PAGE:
I've been studying homology groups, and this question is stumping me:

Prove there can be no compact manifold $X$ without boundary whose homology groups are $$H_i(X) = \left\{ \begin{array}{ll} \mathbb{Z} & i = 0 \\ \mathbb{Z}_3 & i=1 \\ 0 & i = 2 \\ \mathbb{Z}_2 & i=3 \\ 0 & i\geq 4 \end{array} \right.$$

I tried creating a chain complex in order to look at differential maps, and $H_2(X) = 0$ helps gives injectivity to one of the maps, but I'm not seeing how to prove no such manifold can exist.

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    $\begingroup$ What general facts do you know about the homology of compact manifolds without boundary? $\endgroup$ – Qiaochu Yuan Aug 15 '13 at 21:09
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    $\begingroup$ I can't solve this problem (the space is not orientable, hence Poincaré duality with $\mathbb Z$-coefficients does not apply) and I would be very gratuful to @Qiaochu or someone else to post a solution. $\endgroup$ – Georges Elencwajg Aug 16 '13 at 8:32
  • $\begingroup$ Oops. My mistake. $\endgroup$ – Qiaochu Yuan Aug 16 '13 at 8:37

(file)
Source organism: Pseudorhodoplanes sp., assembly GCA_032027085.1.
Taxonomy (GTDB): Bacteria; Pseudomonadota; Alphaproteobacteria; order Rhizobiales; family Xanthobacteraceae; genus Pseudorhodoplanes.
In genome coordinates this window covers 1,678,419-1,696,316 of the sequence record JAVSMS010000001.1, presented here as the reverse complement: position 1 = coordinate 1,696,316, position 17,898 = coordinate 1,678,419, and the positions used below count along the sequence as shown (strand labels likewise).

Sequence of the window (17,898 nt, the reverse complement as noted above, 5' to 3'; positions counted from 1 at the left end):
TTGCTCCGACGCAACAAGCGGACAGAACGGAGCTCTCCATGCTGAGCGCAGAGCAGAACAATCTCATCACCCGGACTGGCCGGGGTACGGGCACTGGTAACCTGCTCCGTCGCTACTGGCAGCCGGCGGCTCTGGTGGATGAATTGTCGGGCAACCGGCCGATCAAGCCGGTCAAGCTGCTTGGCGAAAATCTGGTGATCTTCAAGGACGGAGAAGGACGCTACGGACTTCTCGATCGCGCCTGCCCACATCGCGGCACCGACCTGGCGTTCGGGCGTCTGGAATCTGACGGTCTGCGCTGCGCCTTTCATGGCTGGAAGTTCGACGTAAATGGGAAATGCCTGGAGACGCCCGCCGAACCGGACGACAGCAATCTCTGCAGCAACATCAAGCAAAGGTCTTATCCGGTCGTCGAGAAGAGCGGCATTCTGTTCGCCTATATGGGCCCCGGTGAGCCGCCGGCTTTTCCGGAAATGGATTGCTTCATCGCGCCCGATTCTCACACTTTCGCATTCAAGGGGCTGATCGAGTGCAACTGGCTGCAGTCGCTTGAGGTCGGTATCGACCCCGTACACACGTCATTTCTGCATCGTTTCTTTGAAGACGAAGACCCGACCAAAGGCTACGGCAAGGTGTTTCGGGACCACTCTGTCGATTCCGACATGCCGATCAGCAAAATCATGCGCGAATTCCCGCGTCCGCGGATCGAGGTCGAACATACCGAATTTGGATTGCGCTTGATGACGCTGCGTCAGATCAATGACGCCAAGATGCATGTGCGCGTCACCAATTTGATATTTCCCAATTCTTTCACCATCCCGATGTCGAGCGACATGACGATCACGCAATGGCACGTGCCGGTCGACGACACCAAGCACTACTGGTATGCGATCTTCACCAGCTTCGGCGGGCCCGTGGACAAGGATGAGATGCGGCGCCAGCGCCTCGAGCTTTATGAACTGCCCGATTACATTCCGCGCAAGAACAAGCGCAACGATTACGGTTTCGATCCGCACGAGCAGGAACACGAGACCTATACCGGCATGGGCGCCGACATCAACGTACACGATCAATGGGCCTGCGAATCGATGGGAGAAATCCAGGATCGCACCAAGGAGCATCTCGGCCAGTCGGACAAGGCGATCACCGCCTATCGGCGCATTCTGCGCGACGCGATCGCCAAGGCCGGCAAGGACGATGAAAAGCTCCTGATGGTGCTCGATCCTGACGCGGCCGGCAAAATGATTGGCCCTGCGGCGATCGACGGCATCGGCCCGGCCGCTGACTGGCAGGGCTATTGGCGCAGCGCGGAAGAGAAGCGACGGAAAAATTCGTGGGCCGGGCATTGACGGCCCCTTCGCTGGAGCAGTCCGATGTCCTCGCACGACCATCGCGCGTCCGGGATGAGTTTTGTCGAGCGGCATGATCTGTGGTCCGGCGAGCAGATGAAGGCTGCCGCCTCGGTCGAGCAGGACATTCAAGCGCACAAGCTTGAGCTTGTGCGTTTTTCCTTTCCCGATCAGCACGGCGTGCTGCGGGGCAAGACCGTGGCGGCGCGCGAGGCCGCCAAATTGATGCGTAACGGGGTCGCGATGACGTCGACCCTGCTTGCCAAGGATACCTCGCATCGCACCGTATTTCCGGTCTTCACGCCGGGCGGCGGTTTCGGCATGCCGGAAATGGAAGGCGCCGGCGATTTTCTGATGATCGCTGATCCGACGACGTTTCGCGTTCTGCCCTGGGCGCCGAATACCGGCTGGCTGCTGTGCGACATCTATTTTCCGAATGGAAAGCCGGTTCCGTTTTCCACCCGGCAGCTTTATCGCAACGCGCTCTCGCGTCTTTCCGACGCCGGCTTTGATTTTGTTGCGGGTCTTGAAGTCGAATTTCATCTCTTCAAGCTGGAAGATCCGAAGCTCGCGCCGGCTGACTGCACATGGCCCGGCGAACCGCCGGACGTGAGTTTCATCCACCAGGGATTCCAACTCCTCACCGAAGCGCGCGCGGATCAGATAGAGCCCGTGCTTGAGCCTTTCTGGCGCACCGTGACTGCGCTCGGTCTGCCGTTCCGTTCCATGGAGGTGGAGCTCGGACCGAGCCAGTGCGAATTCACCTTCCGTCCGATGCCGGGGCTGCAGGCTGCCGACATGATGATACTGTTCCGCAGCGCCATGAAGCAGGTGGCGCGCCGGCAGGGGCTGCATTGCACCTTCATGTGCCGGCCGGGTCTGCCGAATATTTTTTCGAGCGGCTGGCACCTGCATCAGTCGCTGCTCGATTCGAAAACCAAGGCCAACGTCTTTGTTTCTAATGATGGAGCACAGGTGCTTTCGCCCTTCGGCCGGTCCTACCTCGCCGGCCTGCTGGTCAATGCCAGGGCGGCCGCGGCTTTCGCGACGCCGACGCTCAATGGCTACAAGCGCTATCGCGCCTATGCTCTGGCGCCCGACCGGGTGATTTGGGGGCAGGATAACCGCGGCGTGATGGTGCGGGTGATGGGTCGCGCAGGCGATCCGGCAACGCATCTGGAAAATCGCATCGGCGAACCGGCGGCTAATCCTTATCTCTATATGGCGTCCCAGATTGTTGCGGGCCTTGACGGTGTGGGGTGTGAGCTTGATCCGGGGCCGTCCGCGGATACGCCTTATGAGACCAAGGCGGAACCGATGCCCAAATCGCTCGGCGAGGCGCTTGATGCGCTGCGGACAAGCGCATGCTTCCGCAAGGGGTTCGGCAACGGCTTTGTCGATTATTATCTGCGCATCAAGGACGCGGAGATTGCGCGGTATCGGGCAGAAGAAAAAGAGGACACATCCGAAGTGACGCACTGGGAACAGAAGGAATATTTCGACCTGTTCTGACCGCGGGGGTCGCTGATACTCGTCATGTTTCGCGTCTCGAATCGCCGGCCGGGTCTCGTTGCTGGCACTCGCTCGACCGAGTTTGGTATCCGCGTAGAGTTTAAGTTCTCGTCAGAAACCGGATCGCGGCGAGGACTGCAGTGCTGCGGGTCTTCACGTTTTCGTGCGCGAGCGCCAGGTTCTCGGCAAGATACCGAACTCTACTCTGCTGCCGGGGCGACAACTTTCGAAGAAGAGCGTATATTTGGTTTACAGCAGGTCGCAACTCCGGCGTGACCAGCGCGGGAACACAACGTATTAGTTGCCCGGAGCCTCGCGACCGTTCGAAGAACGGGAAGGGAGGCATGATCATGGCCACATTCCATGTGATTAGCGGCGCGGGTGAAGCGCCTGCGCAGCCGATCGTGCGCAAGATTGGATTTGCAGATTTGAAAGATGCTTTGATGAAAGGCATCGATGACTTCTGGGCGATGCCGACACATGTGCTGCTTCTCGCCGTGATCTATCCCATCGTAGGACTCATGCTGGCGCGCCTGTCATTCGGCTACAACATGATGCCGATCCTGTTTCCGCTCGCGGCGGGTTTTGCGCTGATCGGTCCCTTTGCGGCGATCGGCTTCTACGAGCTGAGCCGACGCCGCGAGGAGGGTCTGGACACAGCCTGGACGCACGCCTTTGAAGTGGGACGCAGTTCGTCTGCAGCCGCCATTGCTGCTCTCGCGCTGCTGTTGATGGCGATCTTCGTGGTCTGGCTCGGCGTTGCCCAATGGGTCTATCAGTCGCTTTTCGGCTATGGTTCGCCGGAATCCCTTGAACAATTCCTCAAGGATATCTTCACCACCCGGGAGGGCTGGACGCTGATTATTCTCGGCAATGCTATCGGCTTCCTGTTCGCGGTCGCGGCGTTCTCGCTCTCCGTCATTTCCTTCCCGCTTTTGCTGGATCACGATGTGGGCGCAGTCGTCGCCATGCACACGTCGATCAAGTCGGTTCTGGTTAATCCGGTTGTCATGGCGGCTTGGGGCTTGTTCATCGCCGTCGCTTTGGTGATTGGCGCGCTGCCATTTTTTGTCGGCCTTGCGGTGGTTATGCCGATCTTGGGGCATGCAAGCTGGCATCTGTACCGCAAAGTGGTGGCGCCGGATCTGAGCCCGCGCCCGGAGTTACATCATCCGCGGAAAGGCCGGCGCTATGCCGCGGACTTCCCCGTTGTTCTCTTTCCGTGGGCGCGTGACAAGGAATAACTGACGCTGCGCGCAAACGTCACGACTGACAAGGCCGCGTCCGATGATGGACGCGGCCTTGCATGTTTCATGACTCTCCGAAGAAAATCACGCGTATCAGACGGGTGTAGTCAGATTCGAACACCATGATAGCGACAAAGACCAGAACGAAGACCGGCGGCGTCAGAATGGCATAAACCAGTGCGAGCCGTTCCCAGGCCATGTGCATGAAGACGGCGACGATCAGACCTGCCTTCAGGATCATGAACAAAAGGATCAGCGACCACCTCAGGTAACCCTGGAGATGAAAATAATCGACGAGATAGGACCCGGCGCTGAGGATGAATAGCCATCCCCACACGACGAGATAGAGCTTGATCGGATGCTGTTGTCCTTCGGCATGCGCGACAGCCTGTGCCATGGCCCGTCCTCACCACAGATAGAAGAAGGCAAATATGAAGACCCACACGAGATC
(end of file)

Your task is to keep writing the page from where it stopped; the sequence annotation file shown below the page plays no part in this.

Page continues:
Denote our space by $M$.

Note that the fundamental group cannot have any subgroup of index two since this would constitute a nontrivial map $\pi_1M \rightarrow \mathbb{Z}/2$ which must factor through the abelianization of $\pi_1M$, i.e. $\mathbb{Z}/3$. But every map $\mathbb{Z}/3 \rightarrow \mathbb{Z}/2$ is trivial.

Whence $M$ has no nontrivial double covers. If $M$ were a manifold, this would imply that the orientation double cover was trivial, whence $M$ would be orientable- but this is clearly false because the homology groups do not satisfy Poincaré duality for any possible dimension for the manifold.

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    $\begingroup$ What a brilliant answer, Dylan! I'm sorry I can only upvote you once, but I'm sure other users will show you their appreciation. I'll try to remember the trick that a manifold with $H_1$ or $\pi_1$ of finite odd cardinality is orientable. $\endgroup$ – Georges Elencwajg Aug 16 '13 at 21:10
  • $\begingroup$ haha thanks Georges :) $\endgroup$ – Dylan Wilson Aug 17 '13 at 8:11

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